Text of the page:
Patients and Methods

The randomised prospective interventional study was conducted using consecutive sampling technique at the Department of Medicine and Pulmonology, Dow University of Health Sciences (DUHS), Karachi, from December 2011 to November 2013. Patients of either gender of age 18-60 years with ATT-related DILI were selected and informed consent was obtained from them. The sample size was calculated using reported 10.9% occurrence of DILI after ATT and keeping confidence interval (CI) of 95% and precision of 0.05. The required sample size was 150 patients.16 The sample size was also calculated using the means of outcome, but as it was smaller than 150, it was not used.
DILI was defined if any one of the three criteria was satisfied: increase in Alanine transaminase (ALT) of >5 times the upper normal limit (UNL) on one occasion; increase in ALT of >3 times UNL on 3 consecutive occasions; and increase in Bilirubin of >1.5mg/dl.
Those who were excluded from the study were cases with serological evidence of acute viral hepatitis; ultrasonic evidence of chronic liver disease; Human immunodeficiency virus (HIV) positive; consumption of >48g of alcohol/day for the preceding one year; concomitant use of hepatotoxic drugs (methotrexate, phenytoin, valproate, fluconazole); pregnancy; mono and multi drug resistant TB; and category-II TB.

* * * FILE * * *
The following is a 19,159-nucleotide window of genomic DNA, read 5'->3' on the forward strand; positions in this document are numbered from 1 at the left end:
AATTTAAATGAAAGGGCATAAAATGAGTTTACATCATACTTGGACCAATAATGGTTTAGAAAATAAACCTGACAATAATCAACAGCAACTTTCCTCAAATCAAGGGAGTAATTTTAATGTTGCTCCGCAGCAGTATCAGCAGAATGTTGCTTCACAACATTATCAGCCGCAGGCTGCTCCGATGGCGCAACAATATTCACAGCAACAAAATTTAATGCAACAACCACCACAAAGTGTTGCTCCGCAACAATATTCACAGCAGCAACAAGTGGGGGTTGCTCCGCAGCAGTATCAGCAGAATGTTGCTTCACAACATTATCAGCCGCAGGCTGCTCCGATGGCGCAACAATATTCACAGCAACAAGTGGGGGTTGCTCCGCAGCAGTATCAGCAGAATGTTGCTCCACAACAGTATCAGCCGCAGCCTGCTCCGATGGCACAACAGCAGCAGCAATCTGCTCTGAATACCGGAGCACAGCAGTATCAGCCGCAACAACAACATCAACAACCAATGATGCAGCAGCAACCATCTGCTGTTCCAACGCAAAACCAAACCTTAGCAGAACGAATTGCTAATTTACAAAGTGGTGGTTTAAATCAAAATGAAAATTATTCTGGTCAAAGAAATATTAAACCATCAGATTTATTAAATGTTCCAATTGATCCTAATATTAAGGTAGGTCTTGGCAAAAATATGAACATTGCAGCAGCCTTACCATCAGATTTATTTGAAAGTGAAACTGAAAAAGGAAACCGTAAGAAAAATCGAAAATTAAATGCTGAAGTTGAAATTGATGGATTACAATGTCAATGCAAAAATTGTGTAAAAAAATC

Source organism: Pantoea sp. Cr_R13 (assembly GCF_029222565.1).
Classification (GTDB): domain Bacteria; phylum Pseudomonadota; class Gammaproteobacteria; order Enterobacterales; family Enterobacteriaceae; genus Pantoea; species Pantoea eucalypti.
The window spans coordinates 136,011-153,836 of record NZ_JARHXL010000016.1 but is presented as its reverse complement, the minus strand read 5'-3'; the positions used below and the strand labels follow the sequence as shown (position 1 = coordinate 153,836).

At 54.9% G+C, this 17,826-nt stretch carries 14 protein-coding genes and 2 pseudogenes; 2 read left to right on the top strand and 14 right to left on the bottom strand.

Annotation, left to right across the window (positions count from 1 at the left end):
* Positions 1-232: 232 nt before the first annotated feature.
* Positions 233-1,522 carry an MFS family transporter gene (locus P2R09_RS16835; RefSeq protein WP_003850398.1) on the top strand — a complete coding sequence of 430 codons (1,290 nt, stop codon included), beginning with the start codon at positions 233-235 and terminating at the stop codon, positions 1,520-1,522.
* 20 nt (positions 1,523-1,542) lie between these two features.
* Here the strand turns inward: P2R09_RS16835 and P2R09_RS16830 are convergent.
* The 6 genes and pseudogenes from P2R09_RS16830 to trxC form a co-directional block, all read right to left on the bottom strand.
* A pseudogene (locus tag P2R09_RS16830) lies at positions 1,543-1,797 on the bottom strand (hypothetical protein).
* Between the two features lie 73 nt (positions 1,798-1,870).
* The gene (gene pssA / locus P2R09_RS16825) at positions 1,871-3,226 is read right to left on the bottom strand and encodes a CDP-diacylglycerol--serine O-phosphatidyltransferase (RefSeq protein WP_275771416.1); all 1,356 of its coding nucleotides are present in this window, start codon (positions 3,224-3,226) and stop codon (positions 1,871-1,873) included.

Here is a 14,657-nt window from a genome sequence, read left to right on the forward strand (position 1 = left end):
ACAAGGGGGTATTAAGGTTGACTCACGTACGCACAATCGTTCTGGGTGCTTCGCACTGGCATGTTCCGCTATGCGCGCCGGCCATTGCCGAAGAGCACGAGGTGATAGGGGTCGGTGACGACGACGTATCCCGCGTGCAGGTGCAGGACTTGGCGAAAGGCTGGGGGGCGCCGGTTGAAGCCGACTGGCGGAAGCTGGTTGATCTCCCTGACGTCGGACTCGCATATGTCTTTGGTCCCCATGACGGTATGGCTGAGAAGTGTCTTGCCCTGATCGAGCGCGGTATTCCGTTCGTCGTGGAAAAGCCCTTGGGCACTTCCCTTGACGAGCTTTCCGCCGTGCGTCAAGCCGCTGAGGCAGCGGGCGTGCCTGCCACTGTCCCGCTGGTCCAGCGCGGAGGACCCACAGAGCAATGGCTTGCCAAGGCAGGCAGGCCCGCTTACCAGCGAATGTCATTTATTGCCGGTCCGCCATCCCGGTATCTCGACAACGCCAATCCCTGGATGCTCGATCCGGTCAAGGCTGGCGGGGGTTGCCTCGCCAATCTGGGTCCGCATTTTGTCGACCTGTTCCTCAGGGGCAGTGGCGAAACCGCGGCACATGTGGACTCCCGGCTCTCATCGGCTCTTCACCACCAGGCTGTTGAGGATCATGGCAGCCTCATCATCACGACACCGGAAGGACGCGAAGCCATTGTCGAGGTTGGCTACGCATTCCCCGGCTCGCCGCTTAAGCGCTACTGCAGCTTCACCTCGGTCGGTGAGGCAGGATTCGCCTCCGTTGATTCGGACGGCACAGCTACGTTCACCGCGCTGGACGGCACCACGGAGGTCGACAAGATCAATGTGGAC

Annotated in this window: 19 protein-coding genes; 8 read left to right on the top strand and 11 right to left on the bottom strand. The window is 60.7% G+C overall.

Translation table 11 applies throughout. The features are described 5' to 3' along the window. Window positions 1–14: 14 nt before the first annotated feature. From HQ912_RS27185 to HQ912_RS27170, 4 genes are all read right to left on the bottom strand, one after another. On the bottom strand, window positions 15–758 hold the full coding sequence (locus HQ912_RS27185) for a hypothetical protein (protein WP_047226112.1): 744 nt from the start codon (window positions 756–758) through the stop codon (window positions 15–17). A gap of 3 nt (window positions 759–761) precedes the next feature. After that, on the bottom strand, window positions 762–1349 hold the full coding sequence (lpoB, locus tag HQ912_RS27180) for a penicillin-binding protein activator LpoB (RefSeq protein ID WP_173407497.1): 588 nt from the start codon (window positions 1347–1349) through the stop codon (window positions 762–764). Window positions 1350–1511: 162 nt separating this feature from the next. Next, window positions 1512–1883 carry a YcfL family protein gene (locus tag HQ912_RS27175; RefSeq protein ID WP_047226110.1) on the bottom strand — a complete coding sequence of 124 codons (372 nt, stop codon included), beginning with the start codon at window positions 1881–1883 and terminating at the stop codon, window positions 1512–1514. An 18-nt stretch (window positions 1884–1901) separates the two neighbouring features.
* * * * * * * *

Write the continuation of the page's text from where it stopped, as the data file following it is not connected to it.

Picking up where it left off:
Hepatotoxic ATT [(Isoniazid (H), Rifampicin (R) and Pyrazinamide (Z)] were stopped, and modified ATT consisting of Streptomycin, Ethambutol and Quinolone-Moxifloxacin (SEQ) was started. Patients were followed up weekly till clinical and biochemical parameters were stabilised. This period was termed normalisation period. Stabilisation was defined as: bilirubin<1 mg/dl; ALT <100 IU/L.
After stabilisation patients were randomised using random tables to one of the two groups to receive re-introduction of ATT by BTS Group I or ATS Group II. During re-introduction of ATT, liver function tests (LFTs) were done before the introduction of the new drug. After re-introduction, LFTs were repeated on weeks 1, 2, 3, 4, 6, 8 and12.
Group I received the re-introduction as H=100mg/day from day 1, maximum dose from day 4; R=150 mg/day from day 8, maximum from day 11; and Z=500 mg/day from 15, maximum from day 18.
Group II received the re-introduction as R=maximum dose from day 1, H=maximum dose from day 8, Z=maximum dose from day 15.
Care-givers were also asked to rank ease of administration of the re-introduction of both schedules on a scale of 1-10; 1 being the easy while 10 being the difficult.